(1) There exist a normal inability to leave the home, and

(2) Leaving home requires a considerable and taxing effort.

  • Additionally, one of the following must also be true:

(1) Because of illness or injury, you need the aid of supportive devices (such as a crutch, cane, wheelchair, or walker); the use of special transportation; or the assistance of another person in order to leave your home; or

(2) You have a condition such that leaving your home is medically contraindicated.

  • Be under the care of a physician;
  • Receive services under a plan of care established and periodically reviewed by a physician;
  • Need skilled services, which are services that only a skilled nurse or therapist can safely and effectively provide;
  • Have a face-to-face encounter (or visit) with a doctor or practitioner no more than 90 days before you start home health care or within 30 days after you start home health,

III. What is Palmetto GBA Telling Certifying Physicians and Practitioners?

By letter dated August 11, 2016, Palmetto GBA advised Illinois “Certifying Physician[s] / Practitioner[s]” patients that the Illinois Pre-Claim Review demonstration project for home health services began on August 1, 2016.   Palmetto GBA’s letter to certifying providers further stated that:

“As the certifying physician/practitioner, you are required under the Medicare program to supply the HHA or beneficiary face-to-face encounter visit notes as well as any other documentation that supports medical necessity for the home health care services ordered.”

Palmetto GBA’s letter further notes that to qualify for the Medicare home health care benefit, the patient must:

  • Be confined to the home;
  • Be under the care of a physician;
  • Be receiving services under a plan of care established and periodically reviewed by a physician;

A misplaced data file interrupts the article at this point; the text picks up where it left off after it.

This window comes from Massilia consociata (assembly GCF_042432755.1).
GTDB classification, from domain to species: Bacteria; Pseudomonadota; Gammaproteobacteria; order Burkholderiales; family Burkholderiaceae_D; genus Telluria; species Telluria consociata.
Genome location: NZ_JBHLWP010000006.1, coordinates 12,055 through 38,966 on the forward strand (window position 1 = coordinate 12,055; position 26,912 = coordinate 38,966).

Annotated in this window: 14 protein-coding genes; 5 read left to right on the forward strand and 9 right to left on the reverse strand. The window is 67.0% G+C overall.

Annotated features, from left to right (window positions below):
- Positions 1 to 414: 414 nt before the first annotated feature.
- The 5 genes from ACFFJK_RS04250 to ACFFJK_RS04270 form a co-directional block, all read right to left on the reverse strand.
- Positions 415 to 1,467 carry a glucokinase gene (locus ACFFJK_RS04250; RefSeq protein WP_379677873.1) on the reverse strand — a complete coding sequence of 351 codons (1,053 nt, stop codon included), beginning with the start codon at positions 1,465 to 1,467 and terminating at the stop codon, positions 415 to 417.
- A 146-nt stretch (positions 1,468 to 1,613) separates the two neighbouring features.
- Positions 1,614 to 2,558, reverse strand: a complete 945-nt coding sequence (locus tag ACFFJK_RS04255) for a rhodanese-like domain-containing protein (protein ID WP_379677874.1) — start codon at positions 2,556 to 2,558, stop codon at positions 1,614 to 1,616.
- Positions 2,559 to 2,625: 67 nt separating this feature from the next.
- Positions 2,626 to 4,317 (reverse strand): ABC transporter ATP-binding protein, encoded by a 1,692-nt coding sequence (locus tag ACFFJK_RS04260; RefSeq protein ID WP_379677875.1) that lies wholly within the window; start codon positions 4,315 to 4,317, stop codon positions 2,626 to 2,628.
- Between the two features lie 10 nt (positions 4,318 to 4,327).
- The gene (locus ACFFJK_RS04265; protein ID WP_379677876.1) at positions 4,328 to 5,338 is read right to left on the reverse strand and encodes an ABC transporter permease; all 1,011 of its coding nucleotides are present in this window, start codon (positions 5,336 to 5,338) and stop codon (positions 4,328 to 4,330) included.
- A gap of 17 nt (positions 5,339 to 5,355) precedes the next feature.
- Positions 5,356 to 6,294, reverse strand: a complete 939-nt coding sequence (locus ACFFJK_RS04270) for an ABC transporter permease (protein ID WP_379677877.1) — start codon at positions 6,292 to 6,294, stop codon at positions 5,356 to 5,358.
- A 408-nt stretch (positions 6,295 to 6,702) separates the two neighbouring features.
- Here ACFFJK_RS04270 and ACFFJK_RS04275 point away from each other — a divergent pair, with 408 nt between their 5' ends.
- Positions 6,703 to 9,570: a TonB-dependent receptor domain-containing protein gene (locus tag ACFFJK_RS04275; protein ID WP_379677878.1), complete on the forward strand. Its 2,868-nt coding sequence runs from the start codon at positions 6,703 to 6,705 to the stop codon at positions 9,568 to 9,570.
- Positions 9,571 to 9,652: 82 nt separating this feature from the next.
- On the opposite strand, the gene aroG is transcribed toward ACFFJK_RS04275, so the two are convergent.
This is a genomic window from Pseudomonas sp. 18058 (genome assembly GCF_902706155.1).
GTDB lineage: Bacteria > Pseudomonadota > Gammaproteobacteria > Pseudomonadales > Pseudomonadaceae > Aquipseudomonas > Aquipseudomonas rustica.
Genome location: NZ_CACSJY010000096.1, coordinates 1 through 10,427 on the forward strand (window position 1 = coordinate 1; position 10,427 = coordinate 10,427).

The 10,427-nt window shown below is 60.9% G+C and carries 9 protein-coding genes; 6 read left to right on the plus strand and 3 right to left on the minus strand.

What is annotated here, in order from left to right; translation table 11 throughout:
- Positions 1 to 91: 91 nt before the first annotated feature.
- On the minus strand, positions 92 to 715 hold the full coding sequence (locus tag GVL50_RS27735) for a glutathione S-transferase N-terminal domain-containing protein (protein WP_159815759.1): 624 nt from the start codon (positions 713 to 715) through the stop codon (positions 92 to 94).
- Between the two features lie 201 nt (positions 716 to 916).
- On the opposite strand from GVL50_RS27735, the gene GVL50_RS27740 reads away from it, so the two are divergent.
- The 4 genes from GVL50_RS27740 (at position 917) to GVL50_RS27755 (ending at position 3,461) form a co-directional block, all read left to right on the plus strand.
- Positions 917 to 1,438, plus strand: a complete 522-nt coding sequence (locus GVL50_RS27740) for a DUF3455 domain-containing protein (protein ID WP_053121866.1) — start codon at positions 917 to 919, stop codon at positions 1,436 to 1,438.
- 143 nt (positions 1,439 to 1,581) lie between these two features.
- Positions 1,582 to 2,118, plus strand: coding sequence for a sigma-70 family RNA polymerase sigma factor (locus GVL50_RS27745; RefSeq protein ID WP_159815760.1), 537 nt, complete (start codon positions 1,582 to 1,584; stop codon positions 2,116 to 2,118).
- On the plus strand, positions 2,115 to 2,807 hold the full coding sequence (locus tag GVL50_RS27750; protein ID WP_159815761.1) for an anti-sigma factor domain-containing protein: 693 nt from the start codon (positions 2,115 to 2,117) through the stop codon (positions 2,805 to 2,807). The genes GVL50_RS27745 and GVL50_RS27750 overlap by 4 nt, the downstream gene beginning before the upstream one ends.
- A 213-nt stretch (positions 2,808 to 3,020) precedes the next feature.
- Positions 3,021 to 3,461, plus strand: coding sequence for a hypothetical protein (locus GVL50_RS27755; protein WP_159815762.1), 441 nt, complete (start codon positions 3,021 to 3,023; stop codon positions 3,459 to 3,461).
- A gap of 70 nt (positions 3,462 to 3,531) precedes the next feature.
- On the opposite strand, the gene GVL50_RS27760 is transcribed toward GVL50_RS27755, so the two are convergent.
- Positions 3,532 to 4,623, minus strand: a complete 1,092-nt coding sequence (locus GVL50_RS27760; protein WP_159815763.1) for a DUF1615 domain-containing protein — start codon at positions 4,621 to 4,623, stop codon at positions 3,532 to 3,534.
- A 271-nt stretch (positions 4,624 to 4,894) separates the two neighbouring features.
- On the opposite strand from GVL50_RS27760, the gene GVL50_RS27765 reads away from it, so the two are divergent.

• Be in need of skilled nursing care on an intermittent basis or physical therapy or speech-language pathology; or have a continuing need for occupational therapy;
  • Have a face-to-face encounter with a medical provider as mandated by the Affordable Care Act for the initial episode of care.

Palmetto GBA’s letter to certifying providers concludes by stating that:

“What You Need to Know

. . . As the certifying physician/practitioner,  you are required under the Medicare program to supply the HHA or beneficiary face-to-face encounter visit notes as well as any other documentation that supports medical necessity for the home health care services ordered.”

Palmetto GBA’s letter concludes by noting: 

“Your Responsibility

If you are the certifying physician/practitioner for a Medicare patient, and plan to  order/refer home health care services, it is imperative that patient medical records include comprehensive clinical assessment data and are submitted to the HHA in a timely manner. Please watch this video on Home Health Face-to-Face  Documentation on Palmetto GBA’s website at www.PalmettoGBA.com/HHH.”

IV. Is Participation in the Pre-Claim Review Project Really Voluntary?

Both CMS and Palmetto GBA state that the demonstration project is “voluntary.”  Is it really voluntaryAs Palmetto GBA’s own website acknowledges:

“Final claims submitted without a Pre-Claim Review request during the first three months of the demonstration from the start date in that state will not be subject to a payment reduction.”

After this three month period:

“If a Home Health Agency in a demonstration state does not submit a Pre-Claim Review request, the final claim will be subject to pre-payment review. . . If no Pre-Claim Review request was submitted and the claim is determined  through pre-payment medical review to be payable, it will be paid with a 25 percent reduction of the full claim amount. . . The 25 percent payment reduction is non-transferable to the beneficiary. . . The 25 percent payment reduction is not subject to appeal.“  (emphasis added).

V. How Will a “Request for Anticipated Payment” (RAP) be Handled?

RAPs are not subject to the Pre-Claim Review process. At this time, no changes in the RAP submission process is anticipated – RAPs should be submitted in the normal process — there will not be any changes in the process and payment of a RAP.  A home health agency must submit a final claim within 120 days of the start of the episode OR 60 days after the paid date of the RAP. Please keep in mind, if a final claim has not been submitted in a timely fashion, the RAP will continue to be automatically cancelled.

VI. How Will a “Low Utilization Payment Adjustment” (LUPA) be Handled?

Home health services for less than 60days will still be subject to Pre-Claim Review, with the following exception: